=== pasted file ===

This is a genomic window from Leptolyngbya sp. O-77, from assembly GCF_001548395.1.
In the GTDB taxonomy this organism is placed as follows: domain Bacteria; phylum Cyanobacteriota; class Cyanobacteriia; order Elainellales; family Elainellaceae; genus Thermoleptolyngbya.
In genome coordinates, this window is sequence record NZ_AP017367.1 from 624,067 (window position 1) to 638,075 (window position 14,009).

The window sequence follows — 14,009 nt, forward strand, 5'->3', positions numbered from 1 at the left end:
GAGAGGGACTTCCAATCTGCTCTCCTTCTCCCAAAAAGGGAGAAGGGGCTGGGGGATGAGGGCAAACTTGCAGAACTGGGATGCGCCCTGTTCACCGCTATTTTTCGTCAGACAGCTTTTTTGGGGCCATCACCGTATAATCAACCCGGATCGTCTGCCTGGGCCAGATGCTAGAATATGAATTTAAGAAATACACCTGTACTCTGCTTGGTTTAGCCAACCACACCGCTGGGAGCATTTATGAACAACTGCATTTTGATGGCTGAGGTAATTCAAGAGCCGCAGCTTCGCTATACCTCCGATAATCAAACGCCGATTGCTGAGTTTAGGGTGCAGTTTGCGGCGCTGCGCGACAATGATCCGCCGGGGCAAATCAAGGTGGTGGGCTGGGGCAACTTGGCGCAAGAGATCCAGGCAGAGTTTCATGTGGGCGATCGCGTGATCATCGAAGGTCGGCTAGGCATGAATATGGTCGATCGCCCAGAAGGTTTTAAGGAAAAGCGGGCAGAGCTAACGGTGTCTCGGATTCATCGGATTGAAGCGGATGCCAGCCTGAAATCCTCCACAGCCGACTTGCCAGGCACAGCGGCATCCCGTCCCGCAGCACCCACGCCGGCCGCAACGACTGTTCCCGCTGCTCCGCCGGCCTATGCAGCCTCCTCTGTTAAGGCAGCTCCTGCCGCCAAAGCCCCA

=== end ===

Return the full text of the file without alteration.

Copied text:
This is a genomic window from Leptolyngbya sp. O-77, from assembly GCF_001548395.1.
In the GTDB taxonomy this organism is placed as follows: domain Bacteria; phylum Cyanobacteriota; class Cyanobacteriia; order Elainellales; family Elainellaceae; genus Thermoleptolyngbya.
In genome coordinates, this window is sequence record NZ_AP017367.1 from 624,067 (window position 1) to 638,075 (window position 14,009).

The window sequence follows — 14,009 nt, forward strand, 5'->3', positions numbered from 1 at the left end:
GAGAGGGACTTCCAATCTGCTCTCCTTCTCCCAAAAAGGGAGAAGGGGCTGGGGGATGAGGGCAAACTTGCAGAACTGGGATGCGCCCTGTTCACCGCTATTTTTCGTCAGACAGCTTTTTTGGGGCCATCACCGTATAATCAACCCGGATCGTCTGCCTGGGCCAGATGCTAGAATATGAATTTAAGAAATACACCTGTACTCTGCTTGGTTTAGCCAACCACACCGCTGGGAGCATTTATGAACAACTGCATTTTGATGGCTGAGGTAATTCAAGAGCCGCAGCTTCGCTATACCTCCGATAATCAAACGCCGATTGCTGAGTTTAGGGTGCAGTTTGCGGCGCTGCGCGACAATGATCCGCCGGGGCAAATCAAGGTGGTGGGCTGGGGCAACTTGGCGCAAGAGATCCAGGCAGAGTTTCATGTGGGCGATCGCGTGATCATCGAAGGTCGGCTAGGCATGAATATGGTCGATCGCCCAGAAGGTTTTAAGGAAAAGCGGGCAGAGCTAACGGTGTCTCGGATTCATCGGATTGAAGCGGATGCCAGCCTGAAATCCTCCACAGCCGACTTGCCAGGCACAGCGGCATCCCGTCCCGCAGCACCCACGCCGGCCGCAACGACTGTTCCCGCTGCTCCGCCGGCCTATGCAGCCTCCTCTGTTAAGGCAGCTCCTGCCGCCAAAGCCCCA